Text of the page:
Technical Paper

A Method for the Experimental Investigation of Acceleration as a Mechanism of Aortic Injury

Rupture of the thoracic aorta is a leading cause of rapid fatality in automobile crashes, but the mechanism of this injury remains unknown. One commonly postulated mechanism is a differential motion of the aortic arch relative to the heart and its neighboring vessels caused by high-magnitude acceleration of the thorax. Recent Indy car crash data show, however, that humans can withstand accelerations exceeding 100 g with no injury to the thoracic vasculature. This paper presents a method to investigate the efficacy of acceleration as an aortic injury mechanism using high-acceleration, low chest deflection sled tests. The repeatability and predictability of the test method was evaluated using two Hybrid III tests and two tests with cadaver subjects. The cadaver tests resulted in sustained mid-spine accelerations of up to 80 g for 20 ms with peak mid-spine accelerations of up to 175 g, and maximum chest deflections lower than 11% of the total chest depth.
Technical Paper

A Multi-Body Computational Study of the Kinematic and Injury Response of a Pedestrian with Variable Stance upon Impact with a Vehicle

This research investigates the variation of pedestrian stance in pedestrian-automobile impact using a validated multi-body vehicle and human model. Detailed vehicle models of a small family car and a sport utility vehicle (SUV) are developed and validated for impact with a 50th percentile human male anthropometric ellipsoid model, and different pedestrian stances (struck limb forward, feet together, and struck limb backward) are investigated. The models calculate the physical trajectory of the multi-body models including head and torso accelerations, as well as pelvic force loads. This study shows that lower limb orientation during a pedestrian-automobile impact plays a dominant role in upper body kinematics of the pedestrian. Specifically, stance has a substantial effect on the subsequent impacts of the head and thorax with the vehicle. The variation in stance can change the severity of an injury incurred during an impact by changing the impact region.
Technical Paper

A Normalization Technique for Developing Corridors from Individual Subject Responses

This paper presents a technique for developing corridors from individual subject responses contained in experimental biomechanical data sets. Force-deflection response is used as an illustrative example. The technique begins with a method for averaging human subject force-deflection responses in which curve shape characteristics are maintained and discontinuities are avoided. Individual responses sharing a common characteristic shape are averaged based upon normalized deflection values. The normalized average response is then scaled to represent the given data set using the mean peak deflection value associated with the set of experimental data. Finally, a procedure for developing a corridor around the scaled normalized average response is presented using standard deviation calculations for both force and deflection.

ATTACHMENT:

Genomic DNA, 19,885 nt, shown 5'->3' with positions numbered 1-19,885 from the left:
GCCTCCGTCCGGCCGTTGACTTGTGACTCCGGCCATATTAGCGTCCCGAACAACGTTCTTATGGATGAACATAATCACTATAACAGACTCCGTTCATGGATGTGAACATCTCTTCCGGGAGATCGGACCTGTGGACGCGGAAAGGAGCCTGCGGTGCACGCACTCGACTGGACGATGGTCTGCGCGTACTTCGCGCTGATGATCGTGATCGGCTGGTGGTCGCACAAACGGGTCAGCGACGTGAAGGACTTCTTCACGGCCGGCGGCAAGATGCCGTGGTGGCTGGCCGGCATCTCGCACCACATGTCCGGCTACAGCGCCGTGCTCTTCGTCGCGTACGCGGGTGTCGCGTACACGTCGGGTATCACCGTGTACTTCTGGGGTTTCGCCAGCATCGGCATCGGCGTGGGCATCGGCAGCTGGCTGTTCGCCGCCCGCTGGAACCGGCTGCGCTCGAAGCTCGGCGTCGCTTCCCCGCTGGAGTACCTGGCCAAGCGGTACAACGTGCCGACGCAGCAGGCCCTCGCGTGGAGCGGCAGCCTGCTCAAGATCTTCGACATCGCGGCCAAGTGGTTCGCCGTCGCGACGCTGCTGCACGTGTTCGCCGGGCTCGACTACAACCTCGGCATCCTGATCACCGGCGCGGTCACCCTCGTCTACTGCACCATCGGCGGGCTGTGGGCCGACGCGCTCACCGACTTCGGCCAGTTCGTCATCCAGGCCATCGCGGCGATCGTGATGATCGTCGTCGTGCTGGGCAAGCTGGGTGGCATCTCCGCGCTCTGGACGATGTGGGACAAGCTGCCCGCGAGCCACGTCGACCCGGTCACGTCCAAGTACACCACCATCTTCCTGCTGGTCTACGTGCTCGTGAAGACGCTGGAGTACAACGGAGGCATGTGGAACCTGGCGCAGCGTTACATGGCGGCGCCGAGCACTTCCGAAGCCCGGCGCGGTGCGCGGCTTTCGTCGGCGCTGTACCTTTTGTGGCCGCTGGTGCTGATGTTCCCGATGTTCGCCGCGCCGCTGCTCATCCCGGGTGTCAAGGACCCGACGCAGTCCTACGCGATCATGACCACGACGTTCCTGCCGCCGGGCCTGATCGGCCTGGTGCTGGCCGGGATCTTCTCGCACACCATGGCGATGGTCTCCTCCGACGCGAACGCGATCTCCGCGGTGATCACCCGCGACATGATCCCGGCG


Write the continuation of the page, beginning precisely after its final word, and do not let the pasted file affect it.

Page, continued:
Technical Paper

A Pneumatic Airbag Deployment System for Experimental Testing

This paper examines an originally designed airbag deployment system for use in static experimental testing. It consists of a pressure vessel and valve arrangement with pneumatic and electric controls. A piston functions like a valve when operated and is activated pneumatically to release the air in the tank. Once released, the air fills the attached airbag. The leading edge velocity can be controlled by the initial pressure in the tank, which can range up to 960 kPa. Three different test configurations were studied, which resulted in leading edge deployment speeds of approximately 20 m/s, 40 m/s, and 60 m/s. In experiments using this system, seven types of airbags were tested that differed in their material, coating, and presence of a tether. Data for each series of tests is provided. High speed video and film were used to record the deployments, and a pressure transducer measured the airbag's internal pressure.